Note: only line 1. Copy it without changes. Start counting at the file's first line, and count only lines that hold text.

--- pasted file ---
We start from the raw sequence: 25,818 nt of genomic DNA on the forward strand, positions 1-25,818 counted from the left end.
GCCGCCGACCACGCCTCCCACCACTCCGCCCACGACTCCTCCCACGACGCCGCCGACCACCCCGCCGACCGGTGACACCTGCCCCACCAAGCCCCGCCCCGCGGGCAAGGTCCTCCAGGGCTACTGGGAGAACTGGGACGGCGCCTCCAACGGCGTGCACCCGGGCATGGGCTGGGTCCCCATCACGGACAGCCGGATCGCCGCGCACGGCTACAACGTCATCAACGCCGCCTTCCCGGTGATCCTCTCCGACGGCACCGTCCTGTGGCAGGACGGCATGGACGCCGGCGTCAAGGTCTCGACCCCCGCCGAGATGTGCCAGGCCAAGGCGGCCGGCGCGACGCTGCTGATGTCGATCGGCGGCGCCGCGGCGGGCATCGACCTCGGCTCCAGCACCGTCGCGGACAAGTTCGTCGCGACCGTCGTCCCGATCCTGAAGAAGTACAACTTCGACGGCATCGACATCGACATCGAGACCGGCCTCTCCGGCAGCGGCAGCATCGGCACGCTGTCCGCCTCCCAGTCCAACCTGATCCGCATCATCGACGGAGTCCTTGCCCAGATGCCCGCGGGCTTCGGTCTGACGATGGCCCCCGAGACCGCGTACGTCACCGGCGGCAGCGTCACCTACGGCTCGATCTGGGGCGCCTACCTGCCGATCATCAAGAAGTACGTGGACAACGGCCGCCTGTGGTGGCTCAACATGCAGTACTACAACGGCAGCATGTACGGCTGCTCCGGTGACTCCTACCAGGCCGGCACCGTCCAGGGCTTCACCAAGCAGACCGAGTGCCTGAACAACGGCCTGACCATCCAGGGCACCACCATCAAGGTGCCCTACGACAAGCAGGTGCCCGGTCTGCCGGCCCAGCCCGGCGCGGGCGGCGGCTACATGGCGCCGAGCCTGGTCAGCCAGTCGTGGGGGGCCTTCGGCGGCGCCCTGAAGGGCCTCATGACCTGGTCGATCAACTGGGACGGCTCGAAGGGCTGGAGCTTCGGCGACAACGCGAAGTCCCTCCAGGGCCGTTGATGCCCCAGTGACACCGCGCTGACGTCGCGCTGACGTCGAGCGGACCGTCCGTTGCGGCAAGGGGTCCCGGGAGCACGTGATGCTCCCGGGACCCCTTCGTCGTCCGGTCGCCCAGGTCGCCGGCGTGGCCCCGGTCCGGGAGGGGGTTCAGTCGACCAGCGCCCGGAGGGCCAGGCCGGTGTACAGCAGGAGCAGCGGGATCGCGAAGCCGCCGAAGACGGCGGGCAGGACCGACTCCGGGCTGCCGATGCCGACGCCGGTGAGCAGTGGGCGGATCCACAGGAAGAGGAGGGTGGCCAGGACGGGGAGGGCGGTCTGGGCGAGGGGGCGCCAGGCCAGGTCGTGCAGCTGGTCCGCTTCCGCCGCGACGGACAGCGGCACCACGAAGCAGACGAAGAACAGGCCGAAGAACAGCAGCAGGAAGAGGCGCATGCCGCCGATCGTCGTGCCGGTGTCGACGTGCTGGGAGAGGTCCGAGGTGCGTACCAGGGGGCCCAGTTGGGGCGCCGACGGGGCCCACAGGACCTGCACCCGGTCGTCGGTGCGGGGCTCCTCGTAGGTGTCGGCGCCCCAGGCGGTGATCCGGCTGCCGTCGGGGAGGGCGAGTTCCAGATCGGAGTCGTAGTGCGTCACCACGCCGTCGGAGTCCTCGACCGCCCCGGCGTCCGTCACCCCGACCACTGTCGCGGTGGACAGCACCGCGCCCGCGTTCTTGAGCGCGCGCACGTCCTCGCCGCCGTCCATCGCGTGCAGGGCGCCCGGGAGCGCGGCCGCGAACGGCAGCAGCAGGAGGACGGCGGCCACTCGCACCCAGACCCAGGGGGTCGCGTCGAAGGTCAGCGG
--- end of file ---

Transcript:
We start from the raw sequence: 25,818 nt of genomic DNA on the forward strand, positions 1-25,818 counted from the left end.